June 24, 2017
June 24, 2017
June 28, 2017
Computers in Education
Fluid mechanics is a major bottleneck in many mechanical engineering programs. "ME 311: Fluid Mechanics I," a course taken by third-year mechanical engineering and civil engineering students at California State Polytechnic University, Pomona (Cal Poly Pomona), is characterized by high enrollment and high repeat rates. During 2007-2014, approximately one-third of ME 311 students received repeatable grades (D, F, or Withdrawal), with another third receiving C’s. In an effort to improve student performance in ME 311, the authors implemented a series of new pedagogical strategies during 2015-2016. The new strategies were introduced in stages and featured the use of McGraw-Hill Connect, an online assignment and assessment platform, as well as dedicating more class time for engaging activities. Faculty from the Department of Mechanical Engineering Department and Department of Psychology & Sociology at Cal Poly Pomona collaborated to measure student academic performance through the use of concept inventories, exam scores, and overall course grades, while student perceptions of the course were examined using surveys and focus groups. The concept inventories and surveys were administered at the beginning and end of the course to determine the extent to which students’ knowledge of the subject matter and opinions changed during a quarter. Connect was introduced in Fall 2015 and Winter 2016; each quarter, one experimental section (with Connect) and one control section (without Connect) were taught, with other aspects of the course remaining the same. For Fall 2015, scores on the concept inventory indicated that the experimental section appeared to learn more throughout the course, and the repeat rate was much lower (23.5% for the experimental section versus 38.9% for the control section). For Winter 2016, the experiment was repeated with a different instructor. The difference between the experimental and control sections’ performance on the concept inventory was not statistically significant, but the repeat rate was lower for the experimental section (26.7%) compared to the control section (38.7%). For Spring 2016, both sections were required to use Connect and the instructor experimented with a more engaging pedagogy. In the experimental section, class time was dedicated to discussing concepts and worked examples – as recommended by student focus groups in a prior quarter – with no derivations of equations. Instead, derivations were discussed in videos created by the authors that could be watched outside of class. In the control section, class time was used in a similar manner as previous quarters and included derivations. The experimental section performed better on exams and the repeat rate was much lower (20.0% for experimental versus 44.1% for control). For all three quarters, the attitudinal surveys indicate that students in the experimental sections felt more positively toward the course compared to the control sections, although the difference between the two sections varied by quarter. The results from this study suggest that the use of Connect and dedication of more class time to worked examples have the potential to positively impact student performance in fluid mechanics courses.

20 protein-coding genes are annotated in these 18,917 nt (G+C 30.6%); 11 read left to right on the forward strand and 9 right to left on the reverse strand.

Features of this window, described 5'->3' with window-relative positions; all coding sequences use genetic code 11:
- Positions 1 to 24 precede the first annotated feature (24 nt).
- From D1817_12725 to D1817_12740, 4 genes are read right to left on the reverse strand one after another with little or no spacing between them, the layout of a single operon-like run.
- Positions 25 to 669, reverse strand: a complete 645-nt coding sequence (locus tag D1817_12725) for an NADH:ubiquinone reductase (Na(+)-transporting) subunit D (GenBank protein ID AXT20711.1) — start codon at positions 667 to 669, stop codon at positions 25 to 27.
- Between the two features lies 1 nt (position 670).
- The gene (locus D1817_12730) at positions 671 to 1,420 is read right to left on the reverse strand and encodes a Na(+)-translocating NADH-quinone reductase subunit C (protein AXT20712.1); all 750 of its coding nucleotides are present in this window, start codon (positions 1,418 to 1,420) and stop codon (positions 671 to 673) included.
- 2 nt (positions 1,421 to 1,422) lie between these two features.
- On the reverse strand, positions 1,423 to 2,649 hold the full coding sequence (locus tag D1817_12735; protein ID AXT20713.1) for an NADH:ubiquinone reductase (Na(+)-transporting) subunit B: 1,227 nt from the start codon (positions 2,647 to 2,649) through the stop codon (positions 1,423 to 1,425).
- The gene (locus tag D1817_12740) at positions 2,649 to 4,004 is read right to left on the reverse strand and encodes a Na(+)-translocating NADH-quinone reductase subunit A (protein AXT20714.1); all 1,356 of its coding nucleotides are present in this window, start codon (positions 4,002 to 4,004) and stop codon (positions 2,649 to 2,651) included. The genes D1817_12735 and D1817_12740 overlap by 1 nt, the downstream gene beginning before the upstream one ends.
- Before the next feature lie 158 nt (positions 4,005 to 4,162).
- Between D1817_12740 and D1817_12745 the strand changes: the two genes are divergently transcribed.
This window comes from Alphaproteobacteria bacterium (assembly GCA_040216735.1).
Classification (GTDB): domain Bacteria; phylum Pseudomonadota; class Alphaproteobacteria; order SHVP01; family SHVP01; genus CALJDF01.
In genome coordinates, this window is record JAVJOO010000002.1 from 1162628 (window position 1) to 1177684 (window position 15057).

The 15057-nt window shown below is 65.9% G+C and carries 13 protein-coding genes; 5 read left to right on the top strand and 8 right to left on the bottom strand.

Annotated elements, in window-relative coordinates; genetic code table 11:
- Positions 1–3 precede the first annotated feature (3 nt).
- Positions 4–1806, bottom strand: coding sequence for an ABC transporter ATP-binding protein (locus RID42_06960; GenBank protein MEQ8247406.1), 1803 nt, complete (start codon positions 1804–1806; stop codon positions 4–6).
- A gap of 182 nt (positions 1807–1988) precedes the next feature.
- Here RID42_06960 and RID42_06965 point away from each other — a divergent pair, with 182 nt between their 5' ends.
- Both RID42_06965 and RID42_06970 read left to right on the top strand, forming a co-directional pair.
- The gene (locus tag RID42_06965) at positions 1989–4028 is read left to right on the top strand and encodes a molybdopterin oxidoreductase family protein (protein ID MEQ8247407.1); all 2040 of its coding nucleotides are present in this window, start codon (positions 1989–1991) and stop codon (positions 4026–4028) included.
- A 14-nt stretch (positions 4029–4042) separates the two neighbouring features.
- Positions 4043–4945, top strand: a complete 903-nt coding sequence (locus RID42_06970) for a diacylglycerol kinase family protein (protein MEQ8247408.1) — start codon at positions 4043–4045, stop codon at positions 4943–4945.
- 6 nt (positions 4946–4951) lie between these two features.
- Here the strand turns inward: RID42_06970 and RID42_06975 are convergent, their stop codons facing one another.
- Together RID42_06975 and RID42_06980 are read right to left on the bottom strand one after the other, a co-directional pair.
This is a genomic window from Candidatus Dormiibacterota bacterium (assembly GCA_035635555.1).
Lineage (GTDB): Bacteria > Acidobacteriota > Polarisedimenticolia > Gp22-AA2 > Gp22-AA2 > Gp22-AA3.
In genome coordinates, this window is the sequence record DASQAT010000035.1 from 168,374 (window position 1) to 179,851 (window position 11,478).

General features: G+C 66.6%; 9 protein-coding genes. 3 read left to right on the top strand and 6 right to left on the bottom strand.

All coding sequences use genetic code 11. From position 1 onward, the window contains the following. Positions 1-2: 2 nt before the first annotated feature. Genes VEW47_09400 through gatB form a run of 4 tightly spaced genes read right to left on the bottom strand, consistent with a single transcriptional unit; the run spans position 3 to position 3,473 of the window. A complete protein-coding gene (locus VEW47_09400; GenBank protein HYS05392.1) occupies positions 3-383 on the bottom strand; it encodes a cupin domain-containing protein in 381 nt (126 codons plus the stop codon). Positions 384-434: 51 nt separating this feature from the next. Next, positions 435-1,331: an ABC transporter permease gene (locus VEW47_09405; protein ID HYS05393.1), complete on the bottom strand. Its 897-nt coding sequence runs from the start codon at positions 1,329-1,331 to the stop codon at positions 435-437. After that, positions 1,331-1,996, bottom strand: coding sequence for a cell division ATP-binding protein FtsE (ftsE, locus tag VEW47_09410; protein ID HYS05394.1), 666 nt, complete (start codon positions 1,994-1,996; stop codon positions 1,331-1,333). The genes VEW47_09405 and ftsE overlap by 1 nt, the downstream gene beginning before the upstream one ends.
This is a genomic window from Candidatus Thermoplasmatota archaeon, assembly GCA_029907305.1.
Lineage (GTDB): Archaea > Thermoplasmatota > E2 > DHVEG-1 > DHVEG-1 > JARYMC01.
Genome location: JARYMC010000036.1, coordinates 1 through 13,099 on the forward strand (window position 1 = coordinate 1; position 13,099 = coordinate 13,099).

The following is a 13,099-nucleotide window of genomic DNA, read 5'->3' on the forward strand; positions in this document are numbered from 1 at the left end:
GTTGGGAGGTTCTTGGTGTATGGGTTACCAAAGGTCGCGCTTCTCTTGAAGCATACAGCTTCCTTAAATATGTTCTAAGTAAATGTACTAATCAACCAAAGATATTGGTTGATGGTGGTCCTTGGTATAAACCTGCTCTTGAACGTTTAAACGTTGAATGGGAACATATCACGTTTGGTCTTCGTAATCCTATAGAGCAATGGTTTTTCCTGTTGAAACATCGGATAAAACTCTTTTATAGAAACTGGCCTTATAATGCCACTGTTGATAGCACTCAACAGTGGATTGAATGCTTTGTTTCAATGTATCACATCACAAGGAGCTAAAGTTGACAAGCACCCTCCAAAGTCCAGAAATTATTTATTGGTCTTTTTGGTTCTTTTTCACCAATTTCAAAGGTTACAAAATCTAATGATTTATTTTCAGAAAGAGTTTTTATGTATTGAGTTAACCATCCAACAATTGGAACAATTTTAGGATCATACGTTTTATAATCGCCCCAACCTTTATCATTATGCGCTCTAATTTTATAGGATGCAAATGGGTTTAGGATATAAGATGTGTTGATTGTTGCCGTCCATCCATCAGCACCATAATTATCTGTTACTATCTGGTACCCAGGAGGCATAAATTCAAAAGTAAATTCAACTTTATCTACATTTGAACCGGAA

Nissenson, P. M., & Wachs, F. L., & Fuqua, J. L., & Zhao, Y., & Pedroza, S., & Shih, A. C. (2017, June), Impact of an Online Learning Environment on Student Performance and Perceptions in a Fluid Mechanics Course Paper presented at 2017 ASEE Annual Conference & Exposition, Columbus, Ohio. 10.18260/1-2--28458
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